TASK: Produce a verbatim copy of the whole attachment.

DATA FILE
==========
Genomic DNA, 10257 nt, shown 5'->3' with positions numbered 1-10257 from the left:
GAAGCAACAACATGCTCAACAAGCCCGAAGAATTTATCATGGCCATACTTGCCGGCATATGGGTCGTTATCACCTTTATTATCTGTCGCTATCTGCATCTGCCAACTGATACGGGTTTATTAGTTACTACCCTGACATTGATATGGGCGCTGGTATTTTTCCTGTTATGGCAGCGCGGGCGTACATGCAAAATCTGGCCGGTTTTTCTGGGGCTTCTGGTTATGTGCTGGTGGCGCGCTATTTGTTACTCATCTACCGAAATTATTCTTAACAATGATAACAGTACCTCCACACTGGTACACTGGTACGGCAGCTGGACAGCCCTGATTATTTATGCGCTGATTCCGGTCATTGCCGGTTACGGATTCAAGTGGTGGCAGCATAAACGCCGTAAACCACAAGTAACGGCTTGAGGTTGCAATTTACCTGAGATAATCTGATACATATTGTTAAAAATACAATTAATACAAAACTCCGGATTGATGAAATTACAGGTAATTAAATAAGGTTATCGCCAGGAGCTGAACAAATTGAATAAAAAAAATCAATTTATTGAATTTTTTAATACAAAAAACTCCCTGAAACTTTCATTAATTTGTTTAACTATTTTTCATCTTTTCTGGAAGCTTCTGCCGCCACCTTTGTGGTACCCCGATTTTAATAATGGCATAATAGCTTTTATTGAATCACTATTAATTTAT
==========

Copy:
Genomic DNA, 10257 nt, shown 5'->3' with positions numbered 1-10257 from the left:
GAAGCAACAACATGCTCAACAAGCCCGAAGAATTTATCATGGCCATACTTGCCGGCATATGGGTCGTTATCACCTTTATTATCTGTCGCTATCTGCATCTGCCAACTGATACGGGTTTATTAGTTACTACCCTGACATTGATATGGGCGCTGGTATTTTTCCTGTTATGGCAGCGCGGGCGTACATGCAAAATCTGGCCGGTTTTTCTGGGGCTTCTGGTTATGTGCTGGTGGCGCGCTATTTGTTACTCATCTACCGAAATTATTCTTAACAATGATAACAGTACCTCCACACTGGTACACTGGTACGGCAGCTGGACAGCCCTGATTATTTATGCGCTGATTCCGGTCATTGCCGGTTACGGATTCAAGTGGTGGCAGCATAAACGCCGTAAACCACAAGTAACGGCTTGAGGTTGCAATTTACCTGAGATAATCTGATACATATTGTTAAAAATACAATTAATACAAAACTCCGGATTGATGAAATTACAGGTAATTAAATAAGGTTATCGCCAGGAGCTGAACAAATTGAATAAAAAAAATCAATTTATTGAATTTTTTAATACAAAAAACTCCCTGAAACTTTCATTAATTTGTTTAACTATTTTTCATCTTTTCTGGAAGCTTCTGCCGCCACCTTTGTGGTACCCCGATTTTAATAATGGCATAATAGCTTTTATTGAATCACTATTAATTTAT